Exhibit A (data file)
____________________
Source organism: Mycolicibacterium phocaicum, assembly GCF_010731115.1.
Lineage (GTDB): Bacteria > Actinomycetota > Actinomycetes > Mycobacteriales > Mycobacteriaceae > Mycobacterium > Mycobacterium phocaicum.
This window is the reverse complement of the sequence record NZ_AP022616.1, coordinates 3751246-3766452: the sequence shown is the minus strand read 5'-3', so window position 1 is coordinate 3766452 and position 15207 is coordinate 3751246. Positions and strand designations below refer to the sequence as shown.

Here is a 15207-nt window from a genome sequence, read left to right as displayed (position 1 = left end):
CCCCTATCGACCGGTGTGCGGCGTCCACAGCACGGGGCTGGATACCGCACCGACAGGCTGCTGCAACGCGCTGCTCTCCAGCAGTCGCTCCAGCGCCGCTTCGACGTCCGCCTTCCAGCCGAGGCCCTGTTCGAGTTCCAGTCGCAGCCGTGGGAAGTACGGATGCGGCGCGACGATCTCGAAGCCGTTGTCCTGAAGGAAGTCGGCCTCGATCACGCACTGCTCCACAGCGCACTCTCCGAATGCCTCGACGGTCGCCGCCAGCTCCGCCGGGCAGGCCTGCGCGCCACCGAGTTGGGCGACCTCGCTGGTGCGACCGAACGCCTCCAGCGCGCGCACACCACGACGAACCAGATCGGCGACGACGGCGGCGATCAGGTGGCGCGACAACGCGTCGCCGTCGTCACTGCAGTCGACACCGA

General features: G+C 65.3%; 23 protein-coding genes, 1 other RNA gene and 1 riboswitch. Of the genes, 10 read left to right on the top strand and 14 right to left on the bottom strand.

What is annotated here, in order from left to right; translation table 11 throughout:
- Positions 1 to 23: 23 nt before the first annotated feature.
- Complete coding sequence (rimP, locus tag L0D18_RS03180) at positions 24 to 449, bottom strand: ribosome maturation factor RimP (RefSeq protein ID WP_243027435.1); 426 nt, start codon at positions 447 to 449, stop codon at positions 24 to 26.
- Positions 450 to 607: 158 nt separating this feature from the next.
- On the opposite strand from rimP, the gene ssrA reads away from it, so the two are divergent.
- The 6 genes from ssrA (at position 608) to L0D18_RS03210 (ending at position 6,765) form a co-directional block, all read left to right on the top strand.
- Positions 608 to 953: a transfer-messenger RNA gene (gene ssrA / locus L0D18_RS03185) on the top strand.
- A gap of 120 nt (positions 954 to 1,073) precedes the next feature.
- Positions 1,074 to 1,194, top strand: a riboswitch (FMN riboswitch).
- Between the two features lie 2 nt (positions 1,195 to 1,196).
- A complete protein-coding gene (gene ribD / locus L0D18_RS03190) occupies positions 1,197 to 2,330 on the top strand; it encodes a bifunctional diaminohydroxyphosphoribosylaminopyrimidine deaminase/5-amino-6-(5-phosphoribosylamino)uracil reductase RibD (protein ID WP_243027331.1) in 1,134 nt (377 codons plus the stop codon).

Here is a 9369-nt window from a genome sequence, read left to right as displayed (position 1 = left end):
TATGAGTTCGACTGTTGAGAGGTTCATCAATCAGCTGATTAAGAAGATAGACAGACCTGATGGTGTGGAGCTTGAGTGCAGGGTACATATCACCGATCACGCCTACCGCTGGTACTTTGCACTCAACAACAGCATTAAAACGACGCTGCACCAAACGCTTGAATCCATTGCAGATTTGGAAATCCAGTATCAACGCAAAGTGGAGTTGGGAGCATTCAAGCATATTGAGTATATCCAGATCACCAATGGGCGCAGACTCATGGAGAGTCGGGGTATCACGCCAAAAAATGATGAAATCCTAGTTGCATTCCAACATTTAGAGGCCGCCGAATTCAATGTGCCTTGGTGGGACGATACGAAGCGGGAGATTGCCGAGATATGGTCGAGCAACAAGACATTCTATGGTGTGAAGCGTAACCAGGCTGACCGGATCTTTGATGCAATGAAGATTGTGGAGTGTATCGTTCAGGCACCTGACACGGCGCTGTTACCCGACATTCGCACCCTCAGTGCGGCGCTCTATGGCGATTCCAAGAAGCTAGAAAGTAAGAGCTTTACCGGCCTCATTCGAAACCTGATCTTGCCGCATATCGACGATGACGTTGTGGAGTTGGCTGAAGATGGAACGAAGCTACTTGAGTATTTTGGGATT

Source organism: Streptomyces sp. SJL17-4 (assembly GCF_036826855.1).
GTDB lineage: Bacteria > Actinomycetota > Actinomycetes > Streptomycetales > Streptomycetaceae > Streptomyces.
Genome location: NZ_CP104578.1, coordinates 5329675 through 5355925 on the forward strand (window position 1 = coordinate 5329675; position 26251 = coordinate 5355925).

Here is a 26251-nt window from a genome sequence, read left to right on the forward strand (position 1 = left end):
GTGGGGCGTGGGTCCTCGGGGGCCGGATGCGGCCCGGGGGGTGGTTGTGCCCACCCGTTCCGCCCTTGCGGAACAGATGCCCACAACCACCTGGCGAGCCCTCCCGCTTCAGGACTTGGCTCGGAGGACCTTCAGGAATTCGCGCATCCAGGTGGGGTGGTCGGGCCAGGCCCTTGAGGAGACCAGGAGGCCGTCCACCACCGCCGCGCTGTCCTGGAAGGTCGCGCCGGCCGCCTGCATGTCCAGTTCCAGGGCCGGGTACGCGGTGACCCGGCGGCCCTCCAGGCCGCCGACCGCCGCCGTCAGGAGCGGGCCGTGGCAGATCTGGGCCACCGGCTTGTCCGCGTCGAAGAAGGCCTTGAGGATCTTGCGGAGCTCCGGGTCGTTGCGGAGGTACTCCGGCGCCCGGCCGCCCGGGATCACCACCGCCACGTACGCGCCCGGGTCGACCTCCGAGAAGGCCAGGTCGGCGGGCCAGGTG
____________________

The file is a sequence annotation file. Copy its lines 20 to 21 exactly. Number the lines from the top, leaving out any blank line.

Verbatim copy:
Source organism: Streptomyces sp. SJL17-4 (assembly GCF_036826855.1).
GTDB lineage: Bacteria > Actinomycetota > Actinomycetes > Streptomycetales > Streptomycetaceae > Streptomyces.